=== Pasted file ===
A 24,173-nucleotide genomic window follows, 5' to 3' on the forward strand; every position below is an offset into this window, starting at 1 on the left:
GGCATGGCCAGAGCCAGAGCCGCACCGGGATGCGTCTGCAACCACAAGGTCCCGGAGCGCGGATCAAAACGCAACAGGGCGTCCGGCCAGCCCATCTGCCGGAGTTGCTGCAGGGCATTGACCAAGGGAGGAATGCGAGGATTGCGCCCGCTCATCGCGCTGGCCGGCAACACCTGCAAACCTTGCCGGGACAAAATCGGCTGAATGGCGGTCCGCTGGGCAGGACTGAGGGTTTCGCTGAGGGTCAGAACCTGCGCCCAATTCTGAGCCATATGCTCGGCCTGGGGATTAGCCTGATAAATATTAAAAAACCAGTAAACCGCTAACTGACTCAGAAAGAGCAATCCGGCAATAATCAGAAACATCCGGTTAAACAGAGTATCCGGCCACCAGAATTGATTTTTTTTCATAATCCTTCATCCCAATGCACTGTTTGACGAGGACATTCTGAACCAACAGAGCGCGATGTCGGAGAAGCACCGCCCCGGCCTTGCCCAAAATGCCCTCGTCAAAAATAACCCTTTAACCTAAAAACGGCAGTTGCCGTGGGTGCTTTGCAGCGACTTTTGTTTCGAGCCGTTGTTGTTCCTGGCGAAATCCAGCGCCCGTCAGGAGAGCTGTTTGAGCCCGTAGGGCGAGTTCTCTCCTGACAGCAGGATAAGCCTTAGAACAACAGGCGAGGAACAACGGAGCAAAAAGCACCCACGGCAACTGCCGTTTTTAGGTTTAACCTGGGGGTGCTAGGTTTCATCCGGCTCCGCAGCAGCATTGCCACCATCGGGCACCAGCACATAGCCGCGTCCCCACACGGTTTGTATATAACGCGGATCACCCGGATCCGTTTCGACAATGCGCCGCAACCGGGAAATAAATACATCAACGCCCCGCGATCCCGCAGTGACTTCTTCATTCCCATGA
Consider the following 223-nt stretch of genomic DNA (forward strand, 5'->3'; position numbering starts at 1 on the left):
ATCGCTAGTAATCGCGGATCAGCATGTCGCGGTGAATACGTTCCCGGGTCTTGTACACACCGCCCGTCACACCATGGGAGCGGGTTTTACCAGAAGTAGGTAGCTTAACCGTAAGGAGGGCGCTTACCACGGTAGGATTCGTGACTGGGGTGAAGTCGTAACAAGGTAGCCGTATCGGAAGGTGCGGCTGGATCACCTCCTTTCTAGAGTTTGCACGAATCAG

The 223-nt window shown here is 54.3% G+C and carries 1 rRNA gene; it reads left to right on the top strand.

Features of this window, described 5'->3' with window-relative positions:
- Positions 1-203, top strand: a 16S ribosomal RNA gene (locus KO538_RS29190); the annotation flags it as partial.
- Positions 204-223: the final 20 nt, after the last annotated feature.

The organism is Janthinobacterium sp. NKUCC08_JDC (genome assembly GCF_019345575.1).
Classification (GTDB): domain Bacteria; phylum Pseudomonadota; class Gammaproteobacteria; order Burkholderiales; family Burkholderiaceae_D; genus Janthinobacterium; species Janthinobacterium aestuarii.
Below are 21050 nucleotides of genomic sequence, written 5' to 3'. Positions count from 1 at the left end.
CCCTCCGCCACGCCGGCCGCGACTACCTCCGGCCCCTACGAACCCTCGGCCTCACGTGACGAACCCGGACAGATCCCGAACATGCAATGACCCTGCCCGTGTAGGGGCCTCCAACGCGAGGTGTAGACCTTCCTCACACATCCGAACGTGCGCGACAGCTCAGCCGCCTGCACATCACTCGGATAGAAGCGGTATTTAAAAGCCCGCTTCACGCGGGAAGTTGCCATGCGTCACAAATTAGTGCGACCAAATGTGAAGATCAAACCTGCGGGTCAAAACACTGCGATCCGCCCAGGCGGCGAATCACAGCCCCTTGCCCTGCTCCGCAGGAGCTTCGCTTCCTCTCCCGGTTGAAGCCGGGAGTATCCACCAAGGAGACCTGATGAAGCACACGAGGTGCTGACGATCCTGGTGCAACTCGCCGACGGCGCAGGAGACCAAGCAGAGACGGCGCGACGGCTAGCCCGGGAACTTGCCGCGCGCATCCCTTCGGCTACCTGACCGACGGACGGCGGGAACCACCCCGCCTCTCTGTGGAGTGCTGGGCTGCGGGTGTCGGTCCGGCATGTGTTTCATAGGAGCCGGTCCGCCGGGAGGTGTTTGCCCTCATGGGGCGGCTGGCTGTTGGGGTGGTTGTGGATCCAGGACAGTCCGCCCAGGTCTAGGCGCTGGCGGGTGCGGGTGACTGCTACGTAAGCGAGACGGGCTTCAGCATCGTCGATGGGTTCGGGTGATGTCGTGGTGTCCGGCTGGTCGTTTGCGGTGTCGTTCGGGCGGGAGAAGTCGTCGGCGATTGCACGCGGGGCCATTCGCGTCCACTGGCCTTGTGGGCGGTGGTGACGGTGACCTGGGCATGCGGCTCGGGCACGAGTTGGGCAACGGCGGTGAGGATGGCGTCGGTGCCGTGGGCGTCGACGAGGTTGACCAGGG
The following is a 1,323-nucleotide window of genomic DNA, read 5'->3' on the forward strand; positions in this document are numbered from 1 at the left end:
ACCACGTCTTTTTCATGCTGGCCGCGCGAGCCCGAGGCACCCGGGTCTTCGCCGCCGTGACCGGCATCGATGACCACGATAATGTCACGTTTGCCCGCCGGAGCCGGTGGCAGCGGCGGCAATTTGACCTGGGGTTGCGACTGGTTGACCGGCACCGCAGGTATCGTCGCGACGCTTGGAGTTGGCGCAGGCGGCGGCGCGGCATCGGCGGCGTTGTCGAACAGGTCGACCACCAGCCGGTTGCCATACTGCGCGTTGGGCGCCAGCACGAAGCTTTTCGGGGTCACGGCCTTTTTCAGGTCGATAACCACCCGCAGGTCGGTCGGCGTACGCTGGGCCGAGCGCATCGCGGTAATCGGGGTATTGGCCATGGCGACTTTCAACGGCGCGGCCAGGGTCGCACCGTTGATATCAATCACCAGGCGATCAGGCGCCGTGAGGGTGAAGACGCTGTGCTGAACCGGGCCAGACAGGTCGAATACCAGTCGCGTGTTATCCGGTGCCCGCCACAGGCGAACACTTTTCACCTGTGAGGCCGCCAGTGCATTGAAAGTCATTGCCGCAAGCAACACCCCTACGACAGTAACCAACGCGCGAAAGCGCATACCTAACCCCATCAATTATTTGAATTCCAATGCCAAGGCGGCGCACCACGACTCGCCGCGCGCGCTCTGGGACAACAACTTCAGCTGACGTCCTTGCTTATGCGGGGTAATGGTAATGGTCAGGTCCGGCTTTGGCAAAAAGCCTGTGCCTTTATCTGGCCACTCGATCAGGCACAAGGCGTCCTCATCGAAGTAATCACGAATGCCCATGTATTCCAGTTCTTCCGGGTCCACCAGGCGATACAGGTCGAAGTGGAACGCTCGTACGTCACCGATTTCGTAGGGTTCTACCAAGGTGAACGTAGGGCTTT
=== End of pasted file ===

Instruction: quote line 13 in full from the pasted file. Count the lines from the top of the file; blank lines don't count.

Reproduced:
The following is a 1,323-nucleotide window of genomic DNA, read 5'->3' on the forward strand; positions in this document are numbered from 1 at the left end: